Three national championships With the 2012 BCS championship victory, Saban has entered the hallowed territory where only the true college football coaching legends reside. Bo Schembechler never won one. Joe Paterno, Tom Osborne, and Bobby Bowden each won two. Woody Hayes won three, as did Bud Wilkinson and Barry Switzer. Saban has done the near-impossible and won national championships in two different schools, raising the trophy three times in seven seasons with more likely on the way.
He and his Alabama program have become the gold standard of college coaching, currently revered in the same way the NFL types do Bill Belichick and the Patriots. After time spent as Belichick's defensive coordinator with the Cleveland Browns, Saban has created a no-nonsense, pro-style atmosphere with a task-master approach to his assistants. Now, no one has more respect when it comes to putting together a gameplan; he's the proverbial coach you'd want for the one game with the fate of the planet, or the BCS championship against LSU, on the line.
The superstar recruits keep on coming with top five class after top five class brought in, and while he and his staff still have to work for players in the cutthroat SEC, it has become a badge of honor just to be recruited by Alabama. Schools are always quick to highlight when a new recruit was also wanted by the Tide, giving the new pickup a special sort of validation.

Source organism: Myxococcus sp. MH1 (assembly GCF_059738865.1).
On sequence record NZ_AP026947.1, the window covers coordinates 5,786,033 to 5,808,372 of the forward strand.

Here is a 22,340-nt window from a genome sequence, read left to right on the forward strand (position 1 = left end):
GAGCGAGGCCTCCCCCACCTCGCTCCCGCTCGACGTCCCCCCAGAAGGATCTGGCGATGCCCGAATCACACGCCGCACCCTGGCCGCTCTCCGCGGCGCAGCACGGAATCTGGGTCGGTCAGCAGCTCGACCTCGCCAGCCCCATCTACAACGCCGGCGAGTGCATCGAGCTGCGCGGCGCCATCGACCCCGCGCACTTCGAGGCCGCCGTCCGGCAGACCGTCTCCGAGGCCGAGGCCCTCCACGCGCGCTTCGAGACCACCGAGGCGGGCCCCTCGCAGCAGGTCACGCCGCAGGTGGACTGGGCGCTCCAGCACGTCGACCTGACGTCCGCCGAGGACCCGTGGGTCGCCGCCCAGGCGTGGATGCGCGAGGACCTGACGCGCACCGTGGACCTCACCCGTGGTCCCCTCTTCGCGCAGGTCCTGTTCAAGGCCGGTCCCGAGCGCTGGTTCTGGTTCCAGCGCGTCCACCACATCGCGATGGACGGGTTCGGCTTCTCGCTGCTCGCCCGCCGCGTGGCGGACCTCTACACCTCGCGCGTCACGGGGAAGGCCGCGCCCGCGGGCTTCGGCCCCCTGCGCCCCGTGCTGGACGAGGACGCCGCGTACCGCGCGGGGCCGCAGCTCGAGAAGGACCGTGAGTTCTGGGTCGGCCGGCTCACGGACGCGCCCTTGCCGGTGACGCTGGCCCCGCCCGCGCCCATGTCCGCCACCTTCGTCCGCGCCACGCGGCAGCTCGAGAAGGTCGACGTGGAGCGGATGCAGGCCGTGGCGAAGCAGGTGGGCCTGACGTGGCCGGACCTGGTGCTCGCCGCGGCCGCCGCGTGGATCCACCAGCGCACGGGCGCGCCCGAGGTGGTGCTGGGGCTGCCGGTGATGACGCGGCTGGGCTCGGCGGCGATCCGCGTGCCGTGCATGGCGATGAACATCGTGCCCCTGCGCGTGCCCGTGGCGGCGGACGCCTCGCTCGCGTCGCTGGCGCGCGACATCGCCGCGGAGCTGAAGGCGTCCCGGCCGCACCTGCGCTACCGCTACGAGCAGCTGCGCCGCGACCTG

Saban will never be Bear Bryant, but he's carving out his own niche for a whole new generation of Tide fans. He'll turn 61 on Halloween, and the stability of his job and the program isn't in question after whopper of a contract extension. The fire appears to still be there to do even more with another team returning that'll be a favorite to win the national title. No coach in college football is any better, and while it wouldn't be a long run, he's the top coach going right now to run a program for the next five years.
Hot Seat Status: $6 million. There was no need to give Saban such a massive raise, but Alabama did it anyway. The NFL will never come calling again after the Miami fiasco, and there's no college job right now bigger or better.
SEC East Coaching Analysis & Hot Seat Status